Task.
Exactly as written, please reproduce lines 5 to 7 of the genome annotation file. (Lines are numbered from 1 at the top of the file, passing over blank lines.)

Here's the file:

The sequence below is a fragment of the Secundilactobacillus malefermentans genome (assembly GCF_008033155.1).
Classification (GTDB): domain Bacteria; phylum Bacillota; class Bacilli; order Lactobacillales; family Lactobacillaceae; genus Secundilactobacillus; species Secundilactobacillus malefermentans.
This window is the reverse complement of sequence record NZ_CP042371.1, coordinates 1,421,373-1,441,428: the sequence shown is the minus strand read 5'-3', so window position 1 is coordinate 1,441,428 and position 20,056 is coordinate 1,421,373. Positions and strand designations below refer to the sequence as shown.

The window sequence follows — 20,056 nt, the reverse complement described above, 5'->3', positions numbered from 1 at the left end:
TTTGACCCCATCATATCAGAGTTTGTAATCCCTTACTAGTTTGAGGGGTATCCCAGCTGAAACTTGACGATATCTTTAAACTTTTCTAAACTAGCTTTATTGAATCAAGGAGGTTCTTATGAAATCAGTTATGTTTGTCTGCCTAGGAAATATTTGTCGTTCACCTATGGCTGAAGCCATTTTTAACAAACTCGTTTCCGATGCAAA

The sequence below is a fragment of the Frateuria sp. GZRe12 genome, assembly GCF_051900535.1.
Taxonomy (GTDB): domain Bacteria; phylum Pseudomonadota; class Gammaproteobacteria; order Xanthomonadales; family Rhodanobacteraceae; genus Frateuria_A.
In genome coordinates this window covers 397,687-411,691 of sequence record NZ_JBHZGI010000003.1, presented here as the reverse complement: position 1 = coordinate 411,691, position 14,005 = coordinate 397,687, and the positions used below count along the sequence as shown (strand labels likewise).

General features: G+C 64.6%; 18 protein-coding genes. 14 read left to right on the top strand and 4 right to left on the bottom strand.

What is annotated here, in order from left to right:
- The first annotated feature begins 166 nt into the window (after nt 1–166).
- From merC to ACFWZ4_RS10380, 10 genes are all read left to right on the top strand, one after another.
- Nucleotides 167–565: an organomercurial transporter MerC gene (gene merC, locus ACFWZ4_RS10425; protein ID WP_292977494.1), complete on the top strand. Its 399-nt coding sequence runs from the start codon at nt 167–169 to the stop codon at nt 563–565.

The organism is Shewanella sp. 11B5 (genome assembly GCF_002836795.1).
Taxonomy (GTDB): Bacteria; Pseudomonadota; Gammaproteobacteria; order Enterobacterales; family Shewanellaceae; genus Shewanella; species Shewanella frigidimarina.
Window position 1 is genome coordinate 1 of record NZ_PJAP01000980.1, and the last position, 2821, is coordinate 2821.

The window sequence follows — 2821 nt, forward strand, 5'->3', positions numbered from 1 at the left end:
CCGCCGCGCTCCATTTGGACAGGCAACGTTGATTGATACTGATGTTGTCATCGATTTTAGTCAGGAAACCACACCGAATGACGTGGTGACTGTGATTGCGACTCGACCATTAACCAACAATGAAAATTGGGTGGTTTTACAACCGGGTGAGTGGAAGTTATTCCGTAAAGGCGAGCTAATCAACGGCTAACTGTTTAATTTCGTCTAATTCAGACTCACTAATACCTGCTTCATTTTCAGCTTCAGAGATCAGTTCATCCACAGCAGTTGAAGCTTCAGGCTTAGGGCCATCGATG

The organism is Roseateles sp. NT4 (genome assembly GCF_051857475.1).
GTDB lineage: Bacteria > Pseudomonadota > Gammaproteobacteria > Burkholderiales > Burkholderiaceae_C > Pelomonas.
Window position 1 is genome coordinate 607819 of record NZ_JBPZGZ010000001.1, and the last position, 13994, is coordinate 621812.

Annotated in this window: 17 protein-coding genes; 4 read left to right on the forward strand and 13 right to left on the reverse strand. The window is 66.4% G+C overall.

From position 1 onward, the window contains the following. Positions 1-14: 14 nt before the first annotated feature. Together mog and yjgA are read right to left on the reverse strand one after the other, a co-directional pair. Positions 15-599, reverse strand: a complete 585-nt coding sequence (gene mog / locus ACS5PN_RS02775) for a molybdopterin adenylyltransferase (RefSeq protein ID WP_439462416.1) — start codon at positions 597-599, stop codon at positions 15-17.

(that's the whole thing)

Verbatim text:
TTTGACCCCATCATATCAGAGTTTGTAATCCCTTACTAGTTTGAGGGGTATCCCAGCTGAAACTTGACGATATCTTTAAACTTTTCTAAACTAGCTTTATTGAATCAAGGAGGTTCTTATGAAATCAGTTATGTTTGTCTGCCTAGGAAATATTTGTCGTTCACCTATGGCTGAAGCCATTTTTAACAAACTCGTTTCCGATGCAAA

The sequence below is a fragment of the Frateuria sp. GZRe12 genome, assembly GCF_051900535.1.
Taxonomy (GTDB): domain Bacteria; phylum Pseudomonadota; class Gammaproteobacteria; order Xanthomonadales; family Rhodanobacteraceae; genus Frateuria_A.